talent, the knowledge acquired during many years of previous service, his
outstanding courage, undertaking and common sense.
At that time, the court was practically ruled by Queen Caroline,
daughter of the Empress Maria
Theresa and sister of Marie Antoinette, an observant catholic, whereas
Emanuel and his wife Theresa were and remained protestant for life.
Despite of the difference of faith, Emanuel succeeded in developing an
excellent relationship with the Queen, as well as with various court
members, the most of which belonged to old families, looking with mistrust
to an heretic individual. Emanuel success must be therefore credited to
his fine feeling and diplomatic talent: two seldom qualities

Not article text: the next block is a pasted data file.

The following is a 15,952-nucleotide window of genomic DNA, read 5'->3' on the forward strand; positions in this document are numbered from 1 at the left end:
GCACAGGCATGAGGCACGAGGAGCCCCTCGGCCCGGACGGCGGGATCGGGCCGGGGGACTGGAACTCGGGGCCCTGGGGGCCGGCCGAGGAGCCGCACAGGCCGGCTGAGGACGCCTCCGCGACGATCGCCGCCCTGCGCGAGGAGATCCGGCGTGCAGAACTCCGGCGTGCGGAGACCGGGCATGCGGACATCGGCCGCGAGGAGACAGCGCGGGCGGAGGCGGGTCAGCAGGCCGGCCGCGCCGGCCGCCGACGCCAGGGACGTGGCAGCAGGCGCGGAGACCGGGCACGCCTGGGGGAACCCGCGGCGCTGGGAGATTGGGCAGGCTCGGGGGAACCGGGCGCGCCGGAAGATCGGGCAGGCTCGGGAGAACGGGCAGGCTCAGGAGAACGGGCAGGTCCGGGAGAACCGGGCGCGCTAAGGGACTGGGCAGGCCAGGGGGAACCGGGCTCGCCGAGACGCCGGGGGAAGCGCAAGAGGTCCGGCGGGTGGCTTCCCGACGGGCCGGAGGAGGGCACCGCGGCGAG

in a man of arms. The fact of being protestant, precluded however
the way to some conferment
and charge, like the official appointment to Vicario Generale (Vice King),
for which other political solutions were preferred [9,10].
During his life, Emanuel performed several commendable actions, enabling
him to climb up to highest rank of Commander-in-chief of all troops of the
Some relevant steps of Emanuel’s career are listed below:
1787-Lieutenant Colonel, Commander of the Regiment Vallone-Borgogna;
1788-Colonel, Commander of the Regiment Calabria;
1798-Field Marshall, Conquest of Rome;
1799-Reconquest of Naples; conquest of Rome and appointment to
1802-Governor of Sicily with full civil and military powers; President
of the Court-Martial;
1809-Landing and conquest of Procida and Ischia;
1815-Appointment to Captain General (highest military rank);
1819-Conferment of the knightly orders:<Ordine di San Gennaro>
and <Gran Croce dell’Ordine di San Giorgio della Riunione>
(highest civil and military orders in the Kingdom).
Despite of this brilliant career, Emanuel Burckhardt is poorly known in